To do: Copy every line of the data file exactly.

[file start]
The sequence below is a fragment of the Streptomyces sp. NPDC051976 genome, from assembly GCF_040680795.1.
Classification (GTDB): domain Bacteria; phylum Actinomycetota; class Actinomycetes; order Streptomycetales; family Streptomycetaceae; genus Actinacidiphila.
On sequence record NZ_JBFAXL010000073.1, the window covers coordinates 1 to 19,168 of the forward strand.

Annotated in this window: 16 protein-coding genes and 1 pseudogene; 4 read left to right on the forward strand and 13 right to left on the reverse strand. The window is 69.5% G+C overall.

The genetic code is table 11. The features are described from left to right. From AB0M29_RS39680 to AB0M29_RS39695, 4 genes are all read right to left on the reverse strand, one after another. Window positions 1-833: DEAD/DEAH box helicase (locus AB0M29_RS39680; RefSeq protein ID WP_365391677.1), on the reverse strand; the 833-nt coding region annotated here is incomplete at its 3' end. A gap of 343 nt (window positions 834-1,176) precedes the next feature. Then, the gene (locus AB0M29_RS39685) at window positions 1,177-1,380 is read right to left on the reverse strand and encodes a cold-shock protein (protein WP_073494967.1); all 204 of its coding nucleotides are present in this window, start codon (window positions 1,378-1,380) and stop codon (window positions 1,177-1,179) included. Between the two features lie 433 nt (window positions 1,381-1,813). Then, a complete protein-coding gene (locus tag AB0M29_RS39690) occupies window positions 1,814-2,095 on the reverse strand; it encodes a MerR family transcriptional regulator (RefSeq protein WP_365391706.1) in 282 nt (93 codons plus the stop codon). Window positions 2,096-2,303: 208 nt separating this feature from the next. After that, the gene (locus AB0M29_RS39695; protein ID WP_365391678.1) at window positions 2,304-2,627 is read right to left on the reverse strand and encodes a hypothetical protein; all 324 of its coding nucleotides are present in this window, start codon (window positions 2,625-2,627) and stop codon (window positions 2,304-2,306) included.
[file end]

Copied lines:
The sequence below is a fragment of the Streptomyces sp. NPDC051976 genome, from assembly GCF_040680795.1.
Classification (GTDB): domain Bacteria; phylum Actinomycetota; class Actinomycetes; order Streptomycetales; family Streptomycetaceae; genus Actinacidiphila.
On sequence record NZ_JBFAXL010000073.1, the window covers coordinates 1 to 19,168 of the forward strand.

Annotated in this window: 16 protein-coding genes and 1 pseudogene; 4 read left to right on the forward strand and 13 right to left on the reverse strand. The window is 69.5% G+C overall.

The genetic code is table 11. The features are described from left to right. From AB0M29_RS39680 to AB0M29_RS39695, 4 genes are all read right to left on the reverse strand, one after another. Window positions 1-833: DEAD/DEAH box helicase (locus AB0M29_RS39680; RefSeq protein ID WP_365391677.1), on the reverse strand; the 833-nt coding region annotated here is incomplete at its 3' end. A gap of 343 nt (window positions 834-1,176) precedes the next feature. Then, the gene (locus AB0M29_RS39685) at window positions 1,177-1,380 is read right to left on the reverse strand and encodes a cold-shock protein (protein WP_073494967.1); all 204 of its coding nucleotides are present in this window, start codon (window positions 1,378-1,380) and stop codon (window positions 1,177-1,179) included. Between the two features lie 433 nt (window positions 1,381-1,813). Then, a complete protein-coding gene (locus tag AB0M29_RS39690) occupies window positions 1,814-2,095 on the reverse strand; it encodes a MerR family transcriptional regulator (RefSeq protein WP_365391706.1) in 282 nt (93 codons plus the stop codon). Window positions 2,096-2,303: 208 nt separating this feature from the next. After that, the gene (locus AB0M29_RS39695; protein ID WP_365391678.1) at window positions 2,304-2,627 is read right to left on the reverse strand and encodes a hypothetical protein; all 324 of its coding nucleotides are present in this window, start codon (window positions 2,625-2,627) and stop codon (window positions 2,304-2,306) included.